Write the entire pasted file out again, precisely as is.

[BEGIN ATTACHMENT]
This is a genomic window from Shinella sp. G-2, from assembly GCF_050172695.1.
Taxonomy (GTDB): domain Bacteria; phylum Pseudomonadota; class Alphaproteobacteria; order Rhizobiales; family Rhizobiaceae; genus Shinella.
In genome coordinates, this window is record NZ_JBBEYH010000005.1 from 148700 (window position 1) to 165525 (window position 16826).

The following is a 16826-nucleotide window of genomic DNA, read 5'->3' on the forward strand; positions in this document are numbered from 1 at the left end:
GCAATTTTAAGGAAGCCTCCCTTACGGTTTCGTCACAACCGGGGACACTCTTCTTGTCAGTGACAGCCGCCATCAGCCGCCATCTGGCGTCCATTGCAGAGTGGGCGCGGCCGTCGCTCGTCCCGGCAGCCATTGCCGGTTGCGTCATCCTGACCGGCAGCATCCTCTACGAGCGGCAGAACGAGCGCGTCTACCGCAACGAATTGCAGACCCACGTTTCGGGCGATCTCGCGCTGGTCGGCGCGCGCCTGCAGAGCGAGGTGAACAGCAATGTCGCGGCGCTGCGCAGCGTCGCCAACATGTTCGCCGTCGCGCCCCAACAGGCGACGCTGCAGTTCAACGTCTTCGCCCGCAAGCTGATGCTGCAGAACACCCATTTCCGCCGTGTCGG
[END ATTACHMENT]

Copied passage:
This is a genomic window from Shinella sp. G-2, from assembly GCF_050172695.1.
Taxonomy (GTDB): domain Bacteria; phylum Pseudomonadota; class Alphaproteobacteria; order Rhizobiales; family Rhizobiaceae; genus Shinella.
In genome coordinates, this window is record NZ_JBBEYH010000005.1 from 148700 (window position 1) to 165525 (window position 16826).

The following is a 16826-nucleotide window of genomic DNA, read 5'->3' on the forward strand; positions in this document are numbered from 1 at the left end:
GCAATTTTAAGGAAGCCTCCCTTACGGTTTCGTCACAACCGGGGACACTCTTCTTGTCAGTGACAGCCGCCATCAGCCGCCATCTGGCGTCCATTGCAGAGTGGGCGCGGCCGTCGCTCGTCCCGGCAGCCATTGCCGGTTGCGTCATCCTGACCGGCAGCATCCTCTACGAGCGGCAGAACGAGCGCGTCTACCGCAACGAATTGCAGACCCACGTTTCGGGCGATCTCGCGCTGGTCGGCGCGCGCCTGCAGAGCGAGGTGAACAGCAATGTCGCGGCGCTGCGCAGCGTCGCCAACATGTTCGCCGTCGCGCCCCAACAGGCGACGCTGCAGTTCAACGTCTTCGCCCGCAAGCTGATGCTGCAGAACACCCATTTCCGCCGTGTCGG